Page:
Dealing With Loss Through the Holidays


The Holidays are a notoriously hard time for those who are grieving the loss of a loved one. For all of us women struggling with infertility, the Holidays are a time when we grieve the lost opportunity of a new life. What is more difficult is that many of the traditions and rituals of the Holidays are often centered around children. For those who have experienced loss during pregnancy, the Holidays can be a strong reminder of the absence of that little life.

My last miscarriage happened on Thanksgiving Day last year. This year on Thanksgiving, it was a tough day. It is also hard not to think of what could have or should have been as we approach this Christmas. There are some things that people can do to try and cope with their feelings of grief and loss this Holiday season. Although no one can really take away the pain, there are ways to help manage it.

1. Respect yourself and your feelings. Don’t beat yourself up for being sad or for grieving. Don’t tell yourself that you should be “over it,” when deep inside you know you are not. People often feel pressure to feel cheery and bright during the Holidays. But when you are coping with a loss, it is often impossible to feel cheery or bright. When you acknowledge and accept how you are really feeling, it is often easier to function without lashing out at others or losing patience with yourself. Just say to yourself, “I am really feeling sad today, and that is okay.”

2. Give yourself permission to say no. Are you dreading going to your cousin’s annual holiday party because you know that several pregnant people will be there, including your cousin’s wife? Well you know what? I am giving you permission to say no. We are only human, and many times our emotions are raw. We often need to protect ourselves to retain our sanity. This is not the time to be a hero. If people get mad at you for saying no, then too bad. Last year at this time, due to our miscarriage, my husband and I were dreading the holidays. If it were not for our little girl, we probably would not have left the house or celebrated at all because we were so sad. We participated in some things, but said no to others, so we could grieve and heal.

3. Bunk Tradition. We all have dreams and ideals of how the Holidays should be. When we have suffered a loss, there is a huge hole in that ideal, and traditions that were once joyful may seem more like a nightmare this year. It is okay to change things up a bit to make it more manageable. One year my husband and I took off the day after Christmas, missing many family holiday parties, to go to the Caribbean for a week. Christmas was very hard for us that year, and getting away was just what we needed. Consider doing something different this season, like having your Holiday dinner at a restaurant, or going over to a friend’s house. You might even want to start new traditions. This might make it a little bit easier to cope with your loss this Holiday season.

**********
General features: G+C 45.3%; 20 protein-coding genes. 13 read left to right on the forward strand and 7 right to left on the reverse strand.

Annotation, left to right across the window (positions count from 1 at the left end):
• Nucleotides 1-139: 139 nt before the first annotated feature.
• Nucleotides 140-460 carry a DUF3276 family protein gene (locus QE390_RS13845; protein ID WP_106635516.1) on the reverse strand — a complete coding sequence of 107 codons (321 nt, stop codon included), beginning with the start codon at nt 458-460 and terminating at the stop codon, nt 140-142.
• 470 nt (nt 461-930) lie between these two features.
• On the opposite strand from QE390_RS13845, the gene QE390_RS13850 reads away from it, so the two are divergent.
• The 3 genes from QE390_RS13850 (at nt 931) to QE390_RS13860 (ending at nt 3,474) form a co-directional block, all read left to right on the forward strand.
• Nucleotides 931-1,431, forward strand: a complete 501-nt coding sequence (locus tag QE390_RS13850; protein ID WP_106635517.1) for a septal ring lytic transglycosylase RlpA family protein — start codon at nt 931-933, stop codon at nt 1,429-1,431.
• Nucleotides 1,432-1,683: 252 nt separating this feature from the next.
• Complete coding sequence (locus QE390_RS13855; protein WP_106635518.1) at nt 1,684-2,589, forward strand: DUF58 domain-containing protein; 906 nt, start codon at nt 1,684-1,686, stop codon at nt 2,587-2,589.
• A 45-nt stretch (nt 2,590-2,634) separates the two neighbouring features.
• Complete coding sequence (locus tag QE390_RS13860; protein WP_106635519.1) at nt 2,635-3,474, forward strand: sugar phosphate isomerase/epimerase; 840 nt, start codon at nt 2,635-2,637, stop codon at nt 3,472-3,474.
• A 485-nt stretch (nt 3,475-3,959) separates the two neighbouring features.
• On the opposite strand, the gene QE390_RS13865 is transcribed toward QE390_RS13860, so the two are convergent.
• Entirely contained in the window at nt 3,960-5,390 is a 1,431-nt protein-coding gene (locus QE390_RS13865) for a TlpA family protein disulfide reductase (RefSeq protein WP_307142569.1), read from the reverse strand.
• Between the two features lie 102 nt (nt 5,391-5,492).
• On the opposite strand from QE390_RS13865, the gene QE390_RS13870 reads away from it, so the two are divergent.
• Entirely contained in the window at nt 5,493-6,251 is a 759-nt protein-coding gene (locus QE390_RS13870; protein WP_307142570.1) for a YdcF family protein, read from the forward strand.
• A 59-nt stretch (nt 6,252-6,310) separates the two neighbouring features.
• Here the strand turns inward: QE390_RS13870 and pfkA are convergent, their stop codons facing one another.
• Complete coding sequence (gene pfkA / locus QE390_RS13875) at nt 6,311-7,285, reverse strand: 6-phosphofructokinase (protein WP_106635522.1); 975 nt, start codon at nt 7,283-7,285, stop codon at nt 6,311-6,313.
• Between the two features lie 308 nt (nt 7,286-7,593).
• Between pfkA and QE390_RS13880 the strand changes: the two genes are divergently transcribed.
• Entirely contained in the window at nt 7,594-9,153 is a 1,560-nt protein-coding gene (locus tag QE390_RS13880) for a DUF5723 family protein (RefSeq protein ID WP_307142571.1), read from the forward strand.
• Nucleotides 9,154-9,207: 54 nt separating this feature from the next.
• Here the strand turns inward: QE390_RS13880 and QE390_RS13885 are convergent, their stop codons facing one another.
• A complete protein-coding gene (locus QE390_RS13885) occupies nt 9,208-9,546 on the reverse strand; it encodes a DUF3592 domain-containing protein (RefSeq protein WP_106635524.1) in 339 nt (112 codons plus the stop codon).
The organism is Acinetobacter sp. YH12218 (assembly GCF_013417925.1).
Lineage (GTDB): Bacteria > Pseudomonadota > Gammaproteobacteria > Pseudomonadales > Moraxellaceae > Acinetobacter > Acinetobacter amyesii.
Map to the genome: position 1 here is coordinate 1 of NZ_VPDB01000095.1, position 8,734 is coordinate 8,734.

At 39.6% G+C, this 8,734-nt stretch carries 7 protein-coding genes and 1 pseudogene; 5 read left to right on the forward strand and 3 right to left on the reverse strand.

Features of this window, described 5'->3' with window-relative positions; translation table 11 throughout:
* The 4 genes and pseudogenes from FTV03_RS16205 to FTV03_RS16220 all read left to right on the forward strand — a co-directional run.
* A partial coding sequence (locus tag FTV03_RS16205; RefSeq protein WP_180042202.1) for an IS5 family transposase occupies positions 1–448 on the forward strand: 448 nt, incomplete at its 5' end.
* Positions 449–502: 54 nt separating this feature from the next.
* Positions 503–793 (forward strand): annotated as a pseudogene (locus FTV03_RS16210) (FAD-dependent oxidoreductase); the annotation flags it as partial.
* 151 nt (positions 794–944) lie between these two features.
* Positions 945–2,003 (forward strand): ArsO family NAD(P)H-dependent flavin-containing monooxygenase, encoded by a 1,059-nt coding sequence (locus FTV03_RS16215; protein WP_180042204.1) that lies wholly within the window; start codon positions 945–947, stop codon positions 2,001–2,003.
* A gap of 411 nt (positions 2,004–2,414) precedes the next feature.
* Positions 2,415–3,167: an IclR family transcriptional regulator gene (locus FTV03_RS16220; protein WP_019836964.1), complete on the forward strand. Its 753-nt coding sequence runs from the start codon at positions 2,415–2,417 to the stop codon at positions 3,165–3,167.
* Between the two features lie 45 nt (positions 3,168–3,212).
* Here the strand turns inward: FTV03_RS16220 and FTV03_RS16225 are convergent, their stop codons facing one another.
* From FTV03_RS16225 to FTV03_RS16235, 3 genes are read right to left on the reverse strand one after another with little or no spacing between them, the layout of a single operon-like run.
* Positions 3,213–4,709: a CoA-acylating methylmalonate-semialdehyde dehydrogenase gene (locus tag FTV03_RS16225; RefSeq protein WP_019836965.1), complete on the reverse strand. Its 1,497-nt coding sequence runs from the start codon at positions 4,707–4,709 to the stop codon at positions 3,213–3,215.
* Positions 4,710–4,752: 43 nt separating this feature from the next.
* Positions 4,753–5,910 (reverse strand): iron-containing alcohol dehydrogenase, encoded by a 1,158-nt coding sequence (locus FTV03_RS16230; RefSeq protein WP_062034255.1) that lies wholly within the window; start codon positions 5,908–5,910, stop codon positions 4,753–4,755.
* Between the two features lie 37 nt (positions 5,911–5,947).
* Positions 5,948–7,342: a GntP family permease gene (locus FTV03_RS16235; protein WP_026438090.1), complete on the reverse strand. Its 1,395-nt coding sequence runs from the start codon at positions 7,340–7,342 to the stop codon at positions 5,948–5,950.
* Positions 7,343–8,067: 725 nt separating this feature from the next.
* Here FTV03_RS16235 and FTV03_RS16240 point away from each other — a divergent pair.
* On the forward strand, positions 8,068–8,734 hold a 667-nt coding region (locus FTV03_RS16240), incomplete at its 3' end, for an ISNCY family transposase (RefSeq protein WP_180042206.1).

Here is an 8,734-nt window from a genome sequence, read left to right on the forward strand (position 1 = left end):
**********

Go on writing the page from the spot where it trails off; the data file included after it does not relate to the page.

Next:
4. Have an escape plan. If there are just some events that you cannot possibly get out of, go, but make sure to have an escape plan if things get to be too much. Maybe you have another event that you have to attend after this one? (They don’t have to know “the event” is really a CSI marathon in your pajamas!) Maybe you are not feeling that great? (Truth is, you may be feeling just fine physically, but far from fine emotionally) Keep your time limited if you need to, and don’t feel guilty about it for a second.

5. Try to have a little fun. There ARE some joys in the Holiday season. Even when you are sad and feeling completely overwhelmed with grief, there are some distractions that can lift your spirits. Watching the classic movie Scrooged while drinking some eggnog or watching the snowflakes from your window while sitting in front of your fireplace can be a great way to unwind and forget about your troubles, even if for just a few hours. In short, be kind to yourself. Be patient with yourself. Be understanding of your emotions. Give yourself space. Let yourself off the hook just this once. Shout “Humbug” from the rafters. The Holidays will pass soon enough, and you have permission to pass on the Holidays.



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